Notable Quotables by Louis Menand
I read this essay in response to an article I saw about 10 most famous political misquotes. Sarah Palin never said, "I can see Russia from My House" and Al Gore never said, "I invented the internet". More important than the misquote is how it gets into our collective conscience and digs in so deep that the misquote lives a more prosperous life than the person who supposedly said it. As the author of this essay notes, "The Patrick Henry who lives in our heads and hearts is the man who said 'Give me liberty, or give me death!'. ...a Patrick Henry without a death wish, is just not someone we know or care about. His having been said to have said what he never said is a condition of his being 'Patrick Henry'." I had a good time reading all about how there are even great people in the world who go to great lengths sleuthing to find the truth behind the misquote. After all, "the experience of sublimity is subjective and associational. For some reason, a string is plucked and it never stops vibrating." No wonder my students think and tell their parents comments I made that never came out of my mouth. It's much more interesting than the truth of the matter.
Solipsism by Ander Monson
This is the essay right after Notable Quotables.
How can you not want to read an essay that takes you through the rabbit hole and starts like this?
|Yeah, you gotta turn the book sideways to read it.|
In searching for this essay online I came across a wonderful response (it's a delightful read that still has me thinking and wishing my students thought outside the box like that when they write...or, is that's what is expected after reading this essay?) kind of dogging the fact that Mr. Monson didn't use hypertext for all of the asides, all I could think was that I didn't really miss the hypertext from this lovely and clever essay until it was pointed out to me. I love the idea of using text to enhance our reading experience...I do it often when I write and yet, I don't/can't allow my students to do the same...there's something ironic there, I think. While reading I was also reminded of a time in one of my education classes when I was asked to write about my writing process. We all turned in papers in perfect MLA talking about our writing processes, devoid of all the flavor of the process. She told us to try again. I ended up writing my 'process' in italics and dashes and movie quotes and pictures and, I remember vividly, orange kool-aid stains...that was...is (as I'm writing this in front of the TV), cup in hand, (huh, same cup 13 years later, no lie! it's orange and was bought in a set by my friend at a garage sale before we were afraid that garage sale plastic contained reminants of meth, it comes in a set of four) how I write. Is Dr. Margaret Weaver a solpsist? I think so.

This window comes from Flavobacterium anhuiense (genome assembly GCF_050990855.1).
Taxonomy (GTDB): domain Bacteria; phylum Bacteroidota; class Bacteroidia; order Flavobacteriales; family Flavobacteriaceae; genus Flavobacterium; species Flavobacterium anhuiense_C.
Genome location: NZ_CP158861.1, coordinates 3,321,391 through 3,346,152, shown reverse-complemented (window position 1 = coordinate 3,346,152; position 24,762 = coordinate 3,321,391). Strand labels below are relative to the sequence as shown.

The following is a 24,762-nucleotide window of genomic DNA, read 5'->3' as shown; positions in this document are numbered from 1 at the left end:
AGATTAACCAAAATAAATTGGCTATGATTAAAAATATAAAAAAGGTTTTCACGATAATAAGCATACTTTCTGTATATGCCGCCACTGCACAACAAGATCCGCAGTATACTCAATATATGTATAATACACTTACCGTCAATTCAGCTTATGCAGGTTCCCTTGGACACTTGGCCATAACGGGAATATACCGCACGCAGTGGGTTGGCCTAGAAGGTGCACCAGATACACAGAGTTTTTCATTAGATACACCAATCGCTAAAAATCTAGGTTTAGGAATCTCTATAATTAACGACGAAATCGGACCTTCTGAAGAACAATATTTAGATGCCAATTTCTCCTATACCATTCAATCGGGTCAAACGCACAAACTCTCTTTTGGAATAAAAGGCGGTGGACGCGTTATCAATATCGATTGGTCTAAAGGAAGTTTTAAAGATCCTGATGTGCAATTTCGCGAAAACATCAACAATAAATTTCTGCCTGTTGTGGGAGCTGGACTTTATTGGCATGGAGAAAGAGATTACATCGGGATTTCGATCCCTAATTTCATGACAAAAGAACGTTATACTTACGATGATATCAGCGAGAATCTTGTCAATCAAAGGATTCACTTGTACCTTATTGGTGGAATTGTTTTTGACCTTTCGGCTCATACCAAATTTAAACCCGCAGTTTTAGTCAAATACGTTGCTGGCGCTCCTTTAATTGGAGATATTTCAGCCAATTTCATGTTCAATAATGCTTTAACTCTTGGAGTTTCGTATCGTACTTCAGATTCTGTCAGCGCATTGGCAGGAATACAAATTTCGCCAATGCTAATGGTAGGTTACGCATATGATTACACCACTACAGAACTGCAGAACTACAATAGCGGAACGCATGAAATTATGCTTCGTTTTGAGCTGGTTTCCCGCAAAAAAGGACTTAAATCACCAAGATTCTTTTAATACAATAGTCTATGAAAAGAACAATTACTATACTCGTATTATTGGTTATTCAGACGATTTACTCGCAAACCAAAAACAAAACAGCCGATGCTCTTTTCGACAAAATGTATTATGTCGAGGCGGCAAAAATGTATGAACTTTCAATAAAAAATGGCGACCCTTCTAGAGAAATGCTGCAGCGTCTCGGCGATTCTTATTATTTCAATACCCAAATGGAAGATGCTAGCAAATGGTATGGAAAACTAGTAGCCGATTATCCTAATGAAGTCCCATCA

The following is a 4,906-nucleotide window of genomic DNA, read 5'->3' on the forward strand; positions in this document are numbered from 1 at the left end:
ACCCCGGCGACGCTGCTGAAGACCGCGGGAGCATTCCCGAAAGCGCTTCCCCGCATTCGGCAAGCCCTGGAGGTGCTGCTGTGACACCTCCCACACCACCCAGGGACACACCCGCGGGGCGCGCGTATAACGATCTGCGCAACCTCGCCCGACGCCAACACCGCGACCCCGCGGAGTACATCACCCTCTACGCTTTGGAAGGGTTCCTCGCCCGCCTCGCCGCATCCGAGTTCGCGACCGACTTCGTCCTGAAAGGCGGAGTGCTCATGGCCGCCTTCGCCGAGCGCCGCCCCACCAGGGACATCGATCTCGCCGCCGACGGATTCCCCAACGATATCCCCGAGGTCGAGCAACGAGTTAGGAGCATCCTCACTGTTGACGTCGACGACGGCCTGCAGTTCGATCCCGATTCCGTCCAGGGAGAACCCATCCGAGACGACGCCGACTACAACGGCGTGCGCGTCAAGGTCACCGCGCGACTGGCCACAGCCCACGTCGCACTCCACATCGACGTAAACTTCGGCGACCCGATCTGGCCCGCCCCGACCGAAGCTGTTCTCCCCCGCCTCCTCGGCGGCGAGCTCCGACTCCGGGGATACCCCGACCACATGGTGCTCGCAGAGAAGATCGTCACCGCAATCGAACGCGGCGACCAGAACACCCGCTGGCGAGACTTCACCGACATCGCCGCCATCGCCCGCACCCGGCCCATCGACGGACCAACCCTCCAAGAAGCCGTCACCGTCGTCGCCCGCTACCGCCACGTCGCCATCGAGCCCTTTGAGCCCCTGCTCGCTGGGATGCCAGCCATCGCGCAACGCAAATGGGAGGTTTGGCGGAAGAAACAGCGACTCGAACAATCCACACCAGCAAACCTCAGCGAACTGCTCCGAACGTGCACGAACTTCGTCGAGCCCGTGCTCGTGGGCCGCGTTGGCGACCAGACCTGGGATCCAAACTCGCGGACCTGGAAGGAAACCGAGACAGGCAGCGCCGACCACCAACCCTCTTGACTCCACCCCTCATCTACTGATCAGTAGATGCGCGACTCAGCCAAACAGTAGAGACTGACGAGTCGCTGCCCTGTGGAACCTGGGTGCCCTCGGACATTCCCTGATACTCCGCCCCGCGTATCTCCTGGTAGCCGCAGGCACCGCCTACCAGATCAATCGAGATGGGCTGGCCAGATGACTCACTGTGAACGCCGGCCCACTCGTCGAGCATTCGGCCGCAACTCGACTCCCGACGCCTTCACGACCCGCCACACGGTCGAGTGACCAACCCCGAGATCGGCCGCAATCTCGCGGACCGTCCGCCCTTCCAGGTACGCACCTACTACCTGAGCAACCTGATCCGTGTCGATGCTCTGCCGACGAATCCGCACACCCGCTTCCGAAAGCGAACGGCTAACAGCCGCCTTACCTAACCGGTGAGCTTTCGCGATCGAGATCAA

|I also found this and, realized that |
I, myself, may have a googling problem...
and, that I may also think too much!
Oh, and Lila with the cup...doing something I'm not sure I like...